Refinement of a porcine pyelonephritis model using a minimally invasive inoculation procedure.

Kristian Stærk, Odense University Hospital

Pyelonephritis is a common and severe form of urinary tract infection. To understand the disease and develop new treatments, it is often necessary to use live animals before testing new treatments in humans. The better these animal models reflect the conditions in humans, the greater the likelihood that new, promising treatments will actually work in humans in the end.

Current animal models, mainly mice, are inappropriate because mice produce urine that is so concentrated that it kills bacteria. Pigs are better suited as they naturally develop pyelonephritis, similar to humans. Current pig models for pyelonephritis are based on old methods from the 1980s that require major surgery of the urinary tract and a subsequent healing period. This is stressful for the animals, and many must be euthanized due to surgical complications.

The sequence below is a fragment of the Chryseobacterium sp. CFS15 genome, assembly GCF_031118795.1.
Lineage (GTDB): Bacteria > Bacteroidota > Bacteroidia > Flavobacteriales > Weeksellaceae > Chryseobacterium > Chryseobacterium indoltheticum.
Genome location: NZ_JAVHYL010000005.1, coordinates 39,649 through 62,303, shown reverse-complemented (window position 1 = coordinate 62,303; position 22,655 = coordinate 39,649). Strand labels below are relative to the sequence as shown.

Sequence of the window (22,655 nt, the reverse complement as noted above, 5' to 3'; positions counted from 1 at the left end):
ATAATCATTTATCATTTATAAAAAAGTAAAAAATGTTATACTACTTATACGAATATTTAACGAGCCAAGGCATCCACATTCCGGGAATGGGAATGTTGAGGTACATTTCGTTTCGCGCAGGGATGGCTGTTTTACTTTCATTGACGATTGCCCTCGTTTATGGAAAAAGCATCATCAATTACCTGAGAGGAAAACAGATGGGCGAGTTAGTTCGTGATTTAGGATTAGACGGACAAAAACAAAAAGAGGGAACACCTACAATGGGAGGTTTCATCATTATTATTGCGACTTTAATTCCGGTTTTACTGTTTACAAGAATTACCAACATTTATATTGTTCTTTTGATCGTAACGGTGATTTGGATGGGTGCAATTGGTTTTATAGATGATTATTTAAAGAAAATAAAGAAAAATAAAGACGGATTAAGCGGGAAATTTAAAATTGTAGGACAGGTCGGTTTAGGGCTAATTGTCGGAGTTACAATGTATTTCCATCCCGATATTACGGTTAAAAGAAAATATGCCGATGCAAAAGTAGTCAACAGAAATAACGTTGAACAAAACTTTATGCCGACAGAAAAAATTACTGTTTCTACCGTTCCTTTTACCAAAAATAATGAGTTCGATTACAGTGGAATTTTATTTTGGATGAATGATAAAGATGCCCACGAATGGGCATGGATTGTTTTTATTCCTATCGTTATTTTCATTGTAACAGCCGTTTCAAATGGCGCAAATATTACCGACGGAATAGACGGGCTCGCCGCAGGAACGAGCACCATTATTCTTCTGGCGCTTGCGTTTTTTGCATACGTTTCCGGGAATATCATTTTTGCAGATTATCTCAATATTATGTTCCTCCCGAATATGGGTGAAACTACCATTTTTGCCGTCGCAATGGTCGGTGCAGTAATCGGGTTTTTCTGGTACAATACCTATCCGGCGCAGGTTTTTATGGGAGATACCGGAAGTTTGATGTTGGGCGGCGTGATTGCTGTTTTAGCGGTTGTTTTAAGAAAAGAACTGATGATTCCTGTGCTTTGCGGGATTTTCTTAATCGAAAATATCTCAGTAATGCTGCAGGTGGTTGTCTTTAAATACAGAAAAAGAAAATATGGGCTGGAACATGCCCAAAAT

In this project, we aim to improve the model so that pyelonephritis can be induced in the animal without the need for surgery. We will do this by introducing bacteria directly into the renal pelvis using a temporary kidney catheter. The catheter is placed with a scope through the urethra.

The proposed method will both shorten the duration of the experiment and reduce the animal's pain, stress, and discomfort associated with the experiments. Due to the reduced burden, fewer animals will be euthanized, helping to decrease the overall number of experimental animals.


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